Robinhood is nearly $300 million down, lays off a quarter of its staff, and gets hit with...

midian182

Posts: 8,142   +96
Staff member
What just happened? In a case of kicking someone when they're down, Robinhood, the company behind the popular investment app, has been hit with a $30 million fine just as it announced almost a quarter of its staff are being let go and a net loss of $295 million in Q2.

Starting with the staff-cut news, company CEO and co-founder Vlad Tenev announced that Robinhood would reduce its headcount by approximately 23% as part of a broader company reorganization into a General Manager structure.

Tenev said while all parts of the business will be affected, the main areas will be operations, marketing, and program management functions. The move comes just a few months after Robinhood laid off around 9% of its staff in April.

Like so many companies currently letting go of employees and streamlining, Tenev said the current economic turmoil and rising inflation played a significant part in the decision. The crypto crash is a big factor, too; the falling price of digital assets has also seen Coinbase and OpenSea cut staff.

Robinhood's second-quarter financial results didn't bring any good news, either. The company's revenue was down 44% year-on-year to $318 million, leading to a net loss of $295 million.

But Robinhood's woes haven't ended there. New York's top financial regulator has fined the company's crypto unit $30 million for alleged violations of anti-money-laundering and cybersecurity regulations.

The Wall Street Journal writes that The New York State Department of Financial Services found significant failures in the company's management and oversight of its compliance programs. A supervisory exam and investigation found Robinhood's Bank Secrecy Act and anti-money-laundering compliance program was insufficiently staffed and failed to move from a manual monitoring system following the company's increase in size.

Furthermore, the company's cybersecurity program failed to address its operational risks, and its policies didn't comply with the regulator's cybersecurity and virtual currency regulations. Robinhood also lacked a dedicated phone number on its website to receive consumer complaints.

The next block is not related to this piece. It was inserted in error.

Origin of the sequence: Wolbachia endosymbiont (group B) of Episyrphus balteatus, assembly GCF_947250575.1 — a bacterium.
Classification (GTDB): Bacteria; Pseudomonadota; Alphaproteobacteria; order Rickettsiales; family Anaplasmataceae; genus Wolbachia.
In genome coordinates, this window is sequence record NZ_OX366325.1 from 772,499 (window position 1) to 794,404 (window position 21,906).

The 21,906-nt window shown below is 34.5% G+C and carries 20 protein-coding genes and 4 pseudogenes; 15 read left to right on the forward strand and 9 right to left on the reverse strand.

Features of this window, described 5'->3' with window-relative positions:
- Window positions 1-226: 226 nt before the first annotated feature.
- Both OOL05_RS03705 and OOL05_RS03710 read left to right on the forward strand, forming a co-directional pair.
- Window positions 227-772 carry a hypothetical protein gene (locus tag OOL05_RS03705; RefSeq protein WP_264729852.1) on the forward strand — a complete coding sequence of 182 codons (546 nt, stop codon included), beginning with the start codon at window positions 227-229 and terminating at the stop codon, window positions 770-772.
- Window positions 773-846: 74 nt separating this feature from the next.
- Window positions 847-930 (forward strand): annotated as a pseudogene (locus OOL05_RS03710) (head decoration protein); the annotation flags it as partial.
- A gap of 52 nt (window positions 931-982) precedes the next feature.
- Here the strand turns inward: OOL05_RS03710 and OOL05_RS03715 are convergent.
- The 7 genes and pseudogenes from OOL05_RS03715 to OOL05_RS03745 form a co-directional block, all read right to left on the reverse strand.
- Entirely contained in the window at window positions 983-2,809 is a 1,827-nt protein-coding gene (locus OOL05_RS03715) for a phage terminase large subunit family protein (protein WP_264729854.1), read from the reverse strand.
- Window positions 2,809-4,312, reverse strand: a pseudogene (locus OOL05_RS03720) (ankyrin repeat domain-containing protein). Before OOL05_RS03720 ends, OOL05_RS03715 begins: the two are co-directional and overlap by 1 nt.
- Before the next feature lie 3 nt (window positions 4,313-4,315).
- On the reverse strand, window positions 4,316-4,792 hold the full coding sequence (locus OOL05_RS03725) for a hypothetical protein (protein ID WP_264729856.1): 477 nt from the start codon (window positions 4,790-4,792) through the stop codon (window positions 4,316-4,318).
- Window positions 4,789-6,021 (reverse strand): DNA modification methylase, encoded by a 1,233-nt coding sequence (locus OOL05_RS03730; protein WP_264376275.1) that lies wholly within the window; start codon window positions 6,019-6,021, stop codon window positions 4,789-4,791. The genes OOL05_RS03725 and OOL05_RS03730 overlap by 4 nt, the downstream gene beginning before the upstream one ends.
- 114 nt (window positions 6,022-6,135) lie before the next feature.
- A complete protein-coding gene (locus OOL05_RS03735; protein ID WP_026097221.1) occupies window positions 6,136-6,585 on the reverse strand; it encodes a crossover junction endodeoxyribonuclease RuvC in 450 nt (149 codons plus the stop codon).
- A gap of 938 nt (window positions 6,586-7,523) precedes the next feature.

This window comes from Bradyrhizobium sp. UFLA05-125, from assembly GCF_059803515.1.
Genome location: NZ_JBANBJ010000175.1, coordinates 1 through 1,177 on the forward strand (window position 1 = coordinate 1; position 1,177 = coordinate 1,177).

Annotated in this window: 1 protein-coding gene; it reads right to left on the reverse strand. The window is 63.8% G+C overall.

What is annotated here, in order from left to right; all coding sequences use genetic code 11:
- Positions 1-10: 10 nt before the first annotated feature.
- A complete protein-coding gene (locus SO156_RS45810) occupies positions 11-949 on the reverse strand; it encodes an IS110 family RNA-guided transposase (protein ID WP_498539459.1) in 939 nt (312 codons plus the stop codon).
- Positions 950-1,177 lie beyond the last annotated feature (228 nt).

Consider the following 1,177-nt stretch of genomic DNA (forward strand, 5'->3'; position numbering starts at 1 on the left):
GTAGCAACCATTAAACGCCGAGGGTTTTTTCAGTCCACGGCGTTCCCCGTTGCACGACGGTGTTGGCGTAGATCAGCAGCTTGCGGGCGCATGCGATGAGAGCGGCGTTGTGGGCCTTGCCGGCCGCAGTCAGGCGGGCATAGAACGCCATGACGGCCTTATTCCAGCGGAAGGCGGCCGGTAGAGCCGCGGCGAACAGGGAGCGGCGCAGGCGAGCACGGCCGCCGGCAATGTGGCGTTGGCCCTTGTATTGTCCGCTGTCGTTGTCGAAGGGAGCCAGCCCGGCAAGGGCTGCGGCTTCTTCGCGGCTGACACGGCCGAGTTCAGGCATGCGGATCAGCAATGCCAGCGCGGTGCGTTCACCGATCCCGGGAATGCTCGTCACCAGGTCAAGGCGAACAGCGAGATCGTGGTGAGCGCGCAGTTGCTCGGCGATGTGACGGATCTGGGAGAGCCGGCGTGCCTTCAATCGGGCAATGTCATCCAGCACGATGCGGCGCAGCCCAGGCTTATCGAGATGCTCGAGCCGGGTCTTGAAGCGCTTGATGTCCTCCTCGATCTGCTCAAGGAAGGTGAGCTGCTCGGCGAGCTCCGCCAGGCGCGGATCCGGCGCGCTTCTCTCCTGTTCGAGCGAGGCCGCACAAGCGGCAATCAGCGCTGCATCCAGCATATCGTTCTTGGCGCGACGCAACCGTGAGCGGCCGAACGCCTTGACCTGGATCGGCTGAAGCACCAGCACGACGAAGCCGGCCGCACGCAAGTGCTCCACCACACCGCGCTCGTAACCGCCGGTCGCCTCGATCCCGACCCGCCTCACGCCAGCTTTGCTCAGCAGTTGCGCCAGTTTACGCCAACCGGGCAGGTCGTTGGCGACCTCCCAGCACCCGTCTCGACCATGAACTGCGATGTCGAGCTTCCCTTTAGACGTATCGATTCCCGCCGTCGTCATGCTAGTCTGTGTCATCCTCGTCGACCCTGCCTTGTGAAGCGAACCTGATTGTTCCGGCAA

In addition to the fine, Robinhood must retain an independent consultant to evaluate its actions in addressing the issues highlighted by the regulator.

Masthead: Ink Drop; center: dennizn

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VitalyT

Posts: 6,349   +7,064
Robinhood's way was to take from the rich and give to the needy. This company does the exact opposite, takes from the needy and gives to itself, by charging percents from all trades + liquidations. They should be fined for the deceptive name as well.
 
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Theinsanegamer

Posts: 3,523   +5,933
Ah, Robinhood - didn‘t they side with hedgefunds over their own customers in the Gamestop case ?
Definitely feel the bad news is hitting someone deserving in this case.
That's fake news.

Robinhood did suspend trading of gamestop, but it was not beause they were sucking off hedgefunds. It's because their own positions were insufficient to cover the sudden fall of GME, and their creditors were threatening to issue calls on Robinhood's positions, so Robinhood suspended GME until further capital could be secured. GME trading was reopened several days later when said capital was available.

I'm not a fan of big monetary interests, but lets try not to delude the pool by falsely assigning blame for events.
 

Irata

Posts: 2,188   +3,778
That's fake news.

Robinhood did suspend trading of gamestop, but it was not beause they were sucking off hedgefunds. It's because their own positions were insufficient to cover the sudden fall of GME, and their creditors were threatening to issue calls on Robinhood's positions, so Robinhood suspended GME until further capital could be secured. GME trading was reopened several days later when said capital was available.

I'm not a fan of big monetary interests, but lets try not to delude the pool by falsely assigning blame for events.
So they say… let‘s see how the class action suit goes.

The funny thing is that RH could have limited trading to using their clients‘s own money if financing was the issue (no need for it in that case as they already have the money) and not extend credit like they usually do.

I still feel they most likely protected their own financial risks.

One of many different explanations: